Be careful with the soaking effluent, Thunes stressed. Especially in drought-prone California where her Summit Equine Nutrition is based, it’s tempting to dump the post-soak liquid near the barn. “Hopefully, people are putting that contaminated water into a proper drain so it’s not getting into any streams or other bodies of water.” A 1993 study published in Equine Veterinary Education showed that effluent from 12 hours of soaking hay was 10 times as strong as raw sewage, a big problem for responsible management of stable water run-off.
Another question is how much NSC is removed by soaking. An analysis of post-soaked hay is ideal, but not practical, for most horse owners, even for those who maintain horses at home stables rather than at public stables. Testing hay for quantities of protein, fibers, carbohydrates, fats and other nutrients is most practical when buying in bulk, but even then the nutrients can change or degrade over time.
If you do have your hay analyzed, make sure the results include the carbohydrates in their various forms. The most important carbohydrate forms for horses with metabolic issues are starch, water-soluble carbs and simple sugars. However, it’s good to know the quantities of other carbohydrate forms: acid detergent fiber, neutral detergent fiber and non-fiber carbs.
For most people managing horses with special feed needs, following a consistent soaking routine, with hay from the same source and monitoring its impact, is the best way to determine its effectiveness. Closely monitoring your horse is essential, notes Thunes. “If your horse has a history of laminitis, for example, watch for heat or discomfort in their feet, and check their digital pulse regularly.” There is a reliable pulse source located at the fetlock joint.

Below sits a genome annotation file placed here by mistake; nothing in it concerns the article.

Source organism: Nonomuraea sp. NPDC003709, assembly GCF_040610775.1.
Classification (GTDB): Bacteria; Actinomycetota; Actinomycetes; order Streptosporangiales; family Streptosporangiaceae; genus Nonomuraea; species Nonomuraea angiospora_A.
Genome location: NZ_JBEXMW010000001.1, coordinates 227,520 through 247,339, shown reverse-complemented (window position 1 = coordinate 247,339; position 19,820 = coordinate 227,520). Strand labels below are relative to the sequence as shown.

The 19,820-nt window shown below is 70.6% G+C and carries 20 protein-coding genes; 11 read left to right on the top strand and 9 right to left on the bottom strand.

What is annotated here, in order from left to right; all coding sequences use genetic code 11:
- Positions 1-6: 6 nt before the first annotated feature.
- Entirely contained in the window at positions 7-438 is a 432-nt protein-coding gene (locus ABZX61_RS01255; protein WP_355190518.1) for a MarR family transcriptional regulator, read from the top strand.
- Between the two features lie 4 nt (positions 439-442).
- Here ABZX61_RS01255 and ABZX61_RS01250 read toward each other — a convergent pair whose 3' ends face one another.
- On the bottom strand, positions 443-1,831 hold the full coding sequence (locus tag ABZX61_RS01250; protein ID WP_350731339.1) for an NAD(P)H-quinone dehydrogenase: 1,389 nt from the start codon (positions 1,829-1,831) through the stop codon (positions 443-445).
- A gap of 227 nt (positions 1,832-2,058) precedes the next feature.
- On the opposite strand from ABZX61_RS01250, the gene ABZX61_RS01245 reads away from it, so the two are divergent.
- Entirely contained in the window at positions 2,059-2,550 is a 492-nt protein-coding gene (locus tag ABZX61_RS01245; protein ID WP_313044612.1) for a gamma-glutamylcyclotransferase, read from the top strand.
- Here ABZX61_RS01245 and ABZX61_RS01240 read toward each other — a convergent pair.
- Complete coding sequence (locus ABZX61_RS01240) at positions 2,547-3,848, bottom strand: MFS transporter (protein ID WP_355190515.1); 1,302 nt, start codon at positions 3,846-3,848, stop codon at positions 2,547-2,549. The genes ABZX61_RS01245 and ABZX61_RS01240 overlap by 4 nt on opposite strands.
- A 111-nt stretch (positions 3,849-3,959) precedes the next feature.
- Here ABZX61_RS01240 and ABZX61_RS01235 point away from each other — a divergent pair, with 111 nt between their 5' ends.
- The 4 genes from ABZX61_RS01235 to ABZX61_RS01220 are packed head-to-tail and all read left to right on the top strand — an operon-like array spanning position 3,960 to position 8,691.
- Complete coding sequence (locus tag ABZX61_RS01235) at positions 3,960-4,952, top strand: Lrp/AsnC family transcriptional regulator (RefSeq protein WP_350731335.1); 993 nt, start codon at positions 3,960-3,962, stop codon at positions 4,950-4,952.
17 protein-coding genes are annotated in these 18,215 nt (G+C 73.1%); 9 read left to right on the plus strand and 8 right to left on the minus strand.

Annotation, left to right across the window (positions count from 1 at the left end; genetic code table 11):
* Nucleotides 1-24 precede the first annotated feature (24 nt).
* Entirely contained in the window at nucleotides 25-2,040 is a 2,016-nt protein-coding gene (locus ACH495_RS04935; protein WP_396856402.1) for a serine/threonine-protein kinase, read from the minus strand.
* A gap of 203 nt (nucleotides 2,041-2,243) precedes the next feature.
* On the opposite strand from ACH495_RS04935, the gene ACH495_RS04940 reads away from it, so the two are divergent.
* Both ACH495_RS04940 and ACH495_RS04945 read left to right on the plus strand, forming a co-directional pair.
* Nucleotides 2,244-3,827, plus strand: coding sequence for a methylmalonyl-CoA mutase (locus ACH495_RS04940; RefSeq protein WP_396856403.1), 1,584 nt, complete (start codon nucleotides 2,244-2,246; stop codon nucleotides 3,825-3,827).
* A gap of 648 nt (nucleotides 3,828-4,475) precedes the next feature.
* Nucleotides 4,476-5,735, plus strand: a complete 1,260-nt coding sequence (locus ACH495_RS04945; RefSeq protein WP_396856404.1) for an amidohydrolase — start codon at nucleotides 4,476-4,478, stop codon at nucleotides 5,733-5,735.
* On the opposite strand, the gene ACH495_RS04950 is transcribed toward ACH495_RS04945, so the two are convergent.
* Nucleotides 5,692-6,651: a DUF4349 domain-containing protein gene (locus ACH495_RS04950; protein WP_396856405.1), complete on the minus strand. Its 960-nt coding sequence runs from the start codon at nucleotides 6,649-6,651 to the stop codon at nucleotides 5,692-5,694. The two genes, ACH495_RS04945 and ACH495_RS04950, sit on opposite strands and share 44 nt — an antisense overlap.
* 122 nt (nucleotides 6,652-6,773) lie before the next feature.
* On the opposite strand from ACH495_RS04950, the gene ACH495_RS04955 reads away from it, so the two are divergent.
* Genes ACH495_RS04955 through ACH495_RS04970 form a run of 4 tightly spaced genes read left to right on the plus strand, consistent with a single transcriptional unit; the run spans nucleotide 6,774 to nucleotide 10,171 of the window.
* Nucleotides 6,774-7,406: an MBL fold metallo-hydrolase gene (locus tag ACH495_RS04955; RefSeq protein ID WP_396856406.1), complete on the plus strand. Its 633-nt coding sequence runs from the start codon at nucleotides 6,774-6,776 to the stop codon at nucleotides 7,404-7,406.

Reading the labels on any supplemental feed in your horse’s diet is equally important, Thunes added. Soaking to reduce NSC is pointless if the processed feed is loaded with it.
Determining a healthy, special-needs diet is a complicated endeavor, best done with the help of a nutritionist or veterinarian. The benefits of steaming hay, however, are a no-brainer, whether the hay is soaked or not. After a recent presentation by a Haygain consulting veterinarian, Thunes was impressed with the company’s research and the role that respiratory health plays in overall equine well-being. “It really is a limiting factor for horses,” she said. “You can condition the muscles, heart and the circulatory system, but nothing you do when conditioning them really improves their lung function.”
Hence the importance of protecting the respiratory system, and Haygain steamed hay is the simple solution for that.
Haygain is committed to improving equine health through scientific research, product innovation and consumer education in respiratory and other health issues. With offices in the USA and England, Haygain distributes products for healthier horses to 19 countries, including its Haygain Hay Steamers, ComfortStall Orthopedic Sealed Flooring System, Forager Slow Feeder and Flexineb Portable Equine Nebulizer. Visit www.Haygain.US for more information.